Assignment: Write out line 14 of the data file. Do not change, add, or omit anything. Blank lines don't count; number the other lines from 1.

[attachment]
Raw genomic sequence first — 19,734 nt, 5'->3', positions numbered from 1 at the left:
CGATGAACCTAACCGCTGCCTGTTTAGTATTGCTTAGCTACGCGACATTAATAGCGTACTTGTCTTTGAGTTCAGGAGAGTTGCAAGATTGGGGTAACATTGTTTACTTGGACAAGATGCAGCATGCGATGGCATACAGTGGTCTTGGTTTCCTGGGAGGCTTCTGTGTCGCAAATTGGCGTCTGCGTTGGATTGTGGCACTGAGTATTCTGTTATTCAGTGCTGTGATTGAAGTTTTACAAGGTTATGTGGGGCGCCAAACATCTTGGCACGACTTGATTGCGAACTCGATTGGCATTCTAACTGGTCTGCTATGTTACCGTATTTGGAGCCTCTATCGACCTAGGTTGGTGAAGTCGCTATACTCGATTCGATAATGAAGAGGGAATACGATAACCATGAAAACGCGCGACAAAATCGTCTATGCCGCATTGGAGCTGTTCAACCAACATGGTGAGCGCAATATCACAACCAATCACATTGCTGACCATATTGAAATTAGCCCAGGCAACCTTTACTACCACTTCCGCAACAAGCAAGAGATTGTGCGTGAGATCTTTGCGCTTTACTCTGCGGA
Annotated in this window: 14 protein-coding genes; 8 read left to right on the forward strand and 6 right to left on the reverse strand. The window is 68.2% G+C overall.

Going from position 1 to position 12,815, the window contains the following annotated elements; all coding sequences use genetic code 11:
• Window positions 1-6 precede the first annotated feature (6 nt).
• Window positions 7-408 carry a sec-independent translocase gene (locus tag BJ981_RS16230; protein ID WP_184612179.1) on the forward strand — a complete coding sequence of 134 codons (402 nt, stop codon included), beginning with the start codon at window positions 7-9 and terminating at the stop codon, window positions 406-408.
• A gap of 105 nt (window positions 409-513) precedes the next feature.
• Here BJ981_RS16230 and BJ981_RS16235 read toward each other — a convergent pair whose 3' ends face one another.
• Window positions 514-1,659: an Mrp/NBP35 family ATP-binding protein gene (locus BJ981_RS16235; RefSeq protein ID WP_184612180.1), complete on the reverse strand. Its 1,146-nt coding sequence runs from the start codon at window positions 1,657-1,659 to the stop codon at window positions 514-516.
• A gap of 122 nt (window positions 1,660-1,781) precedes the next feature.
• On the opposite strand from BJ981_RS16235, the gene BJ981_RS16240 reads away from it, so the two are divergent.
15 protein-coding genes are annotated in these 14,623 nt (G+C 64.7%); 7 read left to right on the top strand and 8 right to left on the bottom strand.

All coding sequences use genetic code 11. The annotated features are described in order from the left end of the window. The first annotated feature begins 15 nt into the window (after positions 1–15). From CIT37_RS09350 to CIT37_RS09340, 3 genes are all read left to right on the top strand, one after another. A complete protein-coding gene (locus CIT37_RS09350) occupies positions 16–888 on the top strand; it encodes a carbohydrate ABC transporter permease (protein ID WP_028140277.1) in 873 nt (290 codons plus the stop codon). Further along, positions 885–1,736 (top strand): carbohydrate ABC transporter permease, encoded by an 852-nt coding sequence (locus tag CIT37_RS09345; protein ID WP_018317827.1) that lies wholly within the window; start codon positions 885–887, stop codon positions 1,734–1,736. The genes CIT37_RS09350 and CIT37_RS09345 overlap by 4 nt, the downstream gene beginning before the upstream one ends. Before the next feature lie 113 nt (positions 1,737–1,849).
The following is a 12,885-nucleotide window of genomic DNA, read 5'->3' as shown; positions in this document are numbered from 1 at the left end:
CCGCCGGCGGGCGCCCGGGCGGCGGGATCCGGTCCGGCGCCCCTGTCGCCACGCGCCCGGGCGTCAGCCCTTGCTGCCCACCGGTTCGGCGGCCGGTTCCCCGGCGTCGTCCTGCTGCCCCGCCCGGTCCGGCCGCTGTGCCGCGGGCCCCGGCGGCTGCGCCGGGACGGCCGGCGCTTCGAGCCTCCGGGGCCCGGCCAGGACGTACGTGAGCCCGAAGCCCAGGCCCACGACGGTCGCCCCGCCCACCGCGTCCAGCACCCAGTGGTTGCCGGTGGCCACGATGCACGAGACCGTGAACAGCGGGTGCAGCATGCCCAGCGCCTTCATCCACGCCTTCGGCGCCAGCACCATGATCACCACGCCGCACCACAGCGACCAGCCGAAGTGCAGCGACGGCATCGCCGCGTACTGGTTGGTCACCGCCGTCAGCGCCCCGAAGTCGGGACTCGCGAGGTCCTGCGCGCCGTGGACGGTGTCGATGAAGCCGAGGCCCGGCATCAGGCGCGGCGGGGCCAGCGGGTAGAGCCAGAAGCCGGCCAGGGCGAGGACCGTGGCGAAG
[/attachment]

The following is a 12,885-nucleotide window of genomic DNA, read 5'->3' as shown; positions in this document are numbered from 1 at the left end: